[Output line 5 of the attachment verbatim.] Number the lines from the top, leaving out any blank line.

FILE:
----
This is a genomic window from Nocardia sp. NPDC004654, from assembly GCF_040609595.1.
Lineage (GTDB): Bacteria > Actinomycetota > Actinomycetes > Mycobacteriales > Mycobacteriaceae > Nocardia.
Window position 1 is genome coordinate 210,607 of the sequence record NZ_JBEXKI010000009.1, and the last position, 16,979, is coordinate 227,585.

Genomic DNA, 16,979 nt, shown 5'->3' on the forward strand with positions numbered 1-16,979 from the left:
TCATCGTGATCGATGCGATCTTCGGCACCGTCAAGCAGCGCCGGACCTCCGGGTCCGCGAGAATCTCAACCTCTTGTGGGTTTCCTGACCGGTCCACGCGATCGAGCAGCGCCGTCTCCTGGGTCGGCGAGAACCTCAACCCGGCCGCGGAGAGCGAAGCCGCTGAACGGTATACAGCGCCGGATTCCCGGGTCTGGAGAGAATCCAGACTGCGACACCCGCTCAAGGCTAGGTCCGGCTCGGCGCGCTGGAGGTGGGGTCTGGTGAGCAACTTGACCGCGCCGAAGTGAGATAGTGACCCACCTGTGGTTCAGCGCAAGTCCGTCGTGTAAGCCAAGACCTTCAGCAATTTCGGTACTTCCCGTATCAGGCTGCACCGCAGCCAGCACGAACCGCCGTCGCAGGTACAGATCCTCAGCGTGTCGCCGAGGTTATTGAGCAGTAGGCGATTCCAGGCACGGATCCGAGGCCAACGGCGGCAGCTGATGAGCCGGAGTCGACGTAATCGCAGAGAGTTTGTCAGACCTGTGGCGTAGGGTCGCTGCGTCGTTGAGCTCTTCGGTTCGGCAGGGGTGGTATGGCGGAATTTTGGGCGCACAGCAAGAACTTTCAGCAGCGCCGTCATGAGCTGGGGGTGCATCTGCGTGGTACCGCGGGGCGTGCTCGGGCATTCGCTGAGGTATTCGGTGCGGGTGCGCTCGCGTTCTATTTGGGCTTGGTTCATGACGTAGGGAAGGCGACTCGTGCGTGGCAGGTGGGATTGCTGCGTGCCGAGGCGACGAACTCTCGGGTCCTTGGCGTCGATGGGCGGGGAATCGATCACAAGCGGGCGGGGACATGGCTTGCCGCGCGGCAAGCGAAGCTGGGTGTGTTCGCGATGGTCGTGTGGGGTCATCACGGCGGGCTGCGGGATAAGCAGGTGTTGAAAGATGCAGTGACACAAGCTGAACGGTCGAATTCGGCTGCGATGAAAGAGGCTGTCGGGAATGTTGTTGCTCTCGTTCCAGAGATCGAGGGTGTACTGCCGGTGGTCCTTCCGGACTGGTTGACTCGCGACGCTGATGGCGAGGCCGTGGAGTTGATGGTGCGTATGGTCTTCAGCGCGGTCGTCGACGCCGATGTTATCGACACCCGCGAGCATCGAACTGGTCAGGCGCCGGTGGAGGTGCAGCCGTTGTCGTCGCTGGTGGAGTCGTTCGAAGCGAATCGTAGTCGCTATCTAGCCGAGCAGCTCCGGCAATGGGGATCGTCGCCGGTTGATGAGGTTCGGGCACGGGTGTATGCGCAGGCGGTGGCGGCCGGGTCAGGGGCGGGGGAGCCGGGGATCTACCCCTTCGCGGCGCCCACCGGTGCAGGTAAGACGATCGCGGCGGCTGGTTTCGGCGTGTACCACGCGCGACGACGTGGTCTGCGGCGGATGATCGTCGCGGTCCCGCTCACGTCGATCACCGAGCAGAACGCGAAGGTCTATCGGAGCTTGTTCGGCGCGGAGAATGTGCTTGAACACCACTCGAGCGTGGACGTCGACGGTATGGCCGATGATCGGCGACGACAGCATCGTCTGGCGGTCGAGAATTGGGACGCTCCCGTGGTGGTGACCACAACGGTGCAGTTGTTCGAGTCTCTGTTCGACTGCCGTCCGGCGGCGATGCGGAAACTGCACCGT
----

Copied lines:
TCATCGTGATCGATGCGATCTTCGGCACCGTCAAGCAGCGCCGGACCTCCGGGTCCGCGAGAATCTCAACCTCTTGTGGGTTTCCTGACCGGTCCACGCGATCGAGCAGCGCCGTCTCCTGGGTCGGCGAGAACCTCAACCCGGCCGCGGAGAGCGAAGCCGCTGAACGGTATACAGCGCCGGATTCCCGGGTCTGGAGAGAATCCAGACTGCGACACCCGCTCAAGGCTAGGTCCGGCTCGGCGCGCTGGAGGTGGGGTCTGGTGAGCAACTTGACCGCGCCGAAGTGAGATAGTGACCCACCTGTGGTTCAGCGCAAGTCCGTCGTGTAAGCCAAGACCTTCAGCAATTTCGGTACTTCCCGTATCAGGCTGCACCGCAGCCAGCACGAACCGCCGTCGCAGGTACAGATCCTCAGCGTGTCGCCGAGGTTATTGAGCAGTAGGCGATTCCAGGCACGGATCCGAGGCCAACGGCGGCAGCTGATGAGCCGGAGTCGACGTAATCGCAGAGAGTTTGTCAGACCTGTGGCGTAGGGTCGCTGCGTCGTTGAGCTCTTCGGTTCGGCAGGGGTGGTATGGCGGAATTTTGGGCGCACAGCAAGAACTTTCAGCAGCGCCGTCATGAGCTGGGGGTGCATCTGCGTGGTACCGCGGGGCGTGCTCGGGCATTCGCTGAGGTATTCGGTGCGGGTGCGCTCGCGTTCTATTTGGGCTTGGTTCATGACGTAGGGAAGGCGACTCGTGCGTGGCAGGTGGGATTGCTGCGTGCCGAGGCGACGAACTCTCGGGTCCTTGGCGTCGATGGGCGGGGAATCGATCACAAGCGGGCGGGGACATGGCTTGCCGCGCGGCAAGCGAAGCTGGGTGTGTTCGCGATGGTCGTGTGGGGTCATCACGGCGGGCTGCGGGATAAGCAGGTGTTGAAAGATGCAGTGACACAAGCTGAACGGTCGAATTCGGCTGCGATGAAAGAGGCTGTCGGGAATGTTGTTGCTCTCGTTCCAGAGATCGAGGGTGTACTGCCGGTGGTCCTTCCGGACTGGTTGACTCGCGACGCTGATGGCGAGGCCGTGGAGTTGATGGTGCGTATGGTCTTCAGCGCGGTCGTCGACGCCGATGTTATCGACACCCGCGAGCATCGAACTGGTCAGGCGCCGGTGGAGGTGCAGCCGTTGTCGTCGCTGGTGGAGTCGTTCGAAGCGAATCGTAGTCGCTATCTAGCCGAGCAGCTCCGGCAATGGGGATCGTCGCCGGTTGATGAGGTTCGGGCACGGGTGTATGCGCAGGCGGTGGCGGCCGGGTCAGGGGCGGGGGAGCCGGGGATCTACCCCTTCGCGGCGCCCACCGGTGCAGGTAAGACGATCGCGGCGGCTGGTTTCGGCGTGTACCACGCGCGACGACGTGGTCTGCGGCGGATGATCGTCGCGGTCCCGCTCACGTCGATCACCGAGCAGAACGCGAAGGTCTATCGGAGCTTGTTCGGCGCGGAGAATGTGCTTGAACACCACTCGAGCGTGGACGTCGACGGTATGGCCGATGATCGGCGACGACAGCATCGTCTGGCGGTCGAGAATTGGGACGCTCCCGTGGTGGTGACCACAACGGTGCAGTTGTTCGAGTCTCTGTTCGACTGCCGTCCGGCGGCGATGCGGAAACTGCACCGT